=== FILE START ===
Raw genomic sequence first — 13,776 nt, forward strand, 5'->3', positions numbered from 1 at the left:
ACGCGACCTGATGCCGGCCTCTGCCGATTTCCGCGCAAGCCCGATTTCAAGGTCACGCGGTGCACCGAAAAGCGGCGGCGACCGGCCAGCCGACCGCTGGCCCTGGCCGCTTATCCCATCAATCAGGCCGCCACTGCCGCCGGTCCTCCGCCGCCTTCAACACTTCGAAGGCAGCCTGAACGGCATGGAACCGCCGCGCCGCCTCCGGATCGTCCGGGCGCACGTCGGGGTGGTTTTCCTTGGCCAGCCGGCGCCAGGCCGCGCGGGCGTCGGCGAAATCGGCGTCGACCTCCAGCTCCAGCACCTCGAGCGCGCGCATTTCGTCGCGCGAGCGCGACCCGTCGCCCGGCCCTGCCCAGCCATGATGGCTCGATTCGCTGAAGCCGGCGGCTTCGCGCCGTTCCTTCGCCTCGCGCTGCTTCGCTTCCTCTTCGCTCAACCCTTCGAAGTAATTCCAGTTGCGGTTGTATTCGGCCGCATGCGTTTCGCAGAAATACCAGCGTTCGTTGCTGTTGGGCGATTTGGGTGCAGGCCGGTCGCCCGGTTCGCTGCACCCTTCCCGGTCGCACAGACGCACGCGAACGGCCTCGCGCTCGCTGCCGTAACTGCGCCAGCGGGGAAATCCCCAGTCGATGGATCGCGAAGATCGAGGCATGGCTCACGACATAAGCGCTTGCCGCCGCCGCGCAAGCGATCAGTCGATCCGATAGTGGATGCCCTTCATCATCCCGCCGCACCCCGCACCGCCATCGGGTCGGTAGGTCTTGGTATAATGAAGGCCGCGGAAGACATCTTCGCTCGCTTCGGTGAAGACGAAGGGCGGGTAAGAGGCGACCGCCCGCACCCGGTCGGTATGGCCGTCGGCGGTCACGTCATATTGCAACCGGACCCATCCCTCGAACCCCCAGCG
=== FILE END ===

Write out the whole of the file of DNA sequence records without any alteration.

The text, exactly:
Raw genomic sequence first — 13,776 nt, forward strand, 5'->3', positions numbered from 1 at the left:
ACGCGACCTGATGCCGGCCTCTGCCGATTTCCGCGCAAGCCCGATTTCAAGGTCACGCGGTGCACCGAAAAGCGGCGGCGACCGGCCAGCCGACCGCTGGCCCTGGCCGCTTATCCCATCAATCAGGCCGCCACTGCCGCCGGTCCTCCGCCGCCTTCAACACTTCGAAGGCAGCCTGAACGGCATGGAACCGCCGCGCCGCCTCCGGATCGTCCGGGCGCACGTCGGGGTGGTTTTCCTTGGCCAGCCGGCGCCAGGCCGCGCGGGCGTCGGCGAAATCGGCGTCGACCTCCAGCTCCAGCACCTCGAGCGCGCGCATTTCGTCGCGCGAGCGCGACCCGTCGCCCGGCCCTGCCCAGCCATGATGGCTCGATTCGCTGAAGCCGGCGGCTTCGCGCCGTTCCTTCGCCTCGCGCTGCTTCGCTTCCTCTTCGCTCAACCCTTCGAAGTAATTCCAGTTGCGGTTGTATTCGGCCGCATGCGTTTCGCAGAAATACCAGCGTTCGTTGCTGTTGGGCGATTTGGGTGCAGGCCGGTCGCCCGGTTCGCTGCACCCTTCCCGGTCGCACAGACGCACGCGAACGGCCTCGCGCTCGCTGCCGTAACTGCGCCAGCGGGGAAATCCCCAGTCGATGGATCGCGAAGATCGAGGCATGGCTCACGACATAAGCGCTTGCCGCCGCCGCGCAAGCGATCAGTCGATCCGATAGTGGATGCCCTTCATCATCCCGCCGCACCCCGCACCGCCATCGGGTCGGTAGGTCTTGGTATAATGAAGGCCGCGGAAGACATCTTCGCTCGCTTCGGTGAAGACGAAGGGCGGGTAAGAGGCGACCGCCCGCACCCGGTCGGTATGGCCGTCGGCGGTCACGTCATATTGCAACCGGACCCATCCCTCGAACCCCCAGCG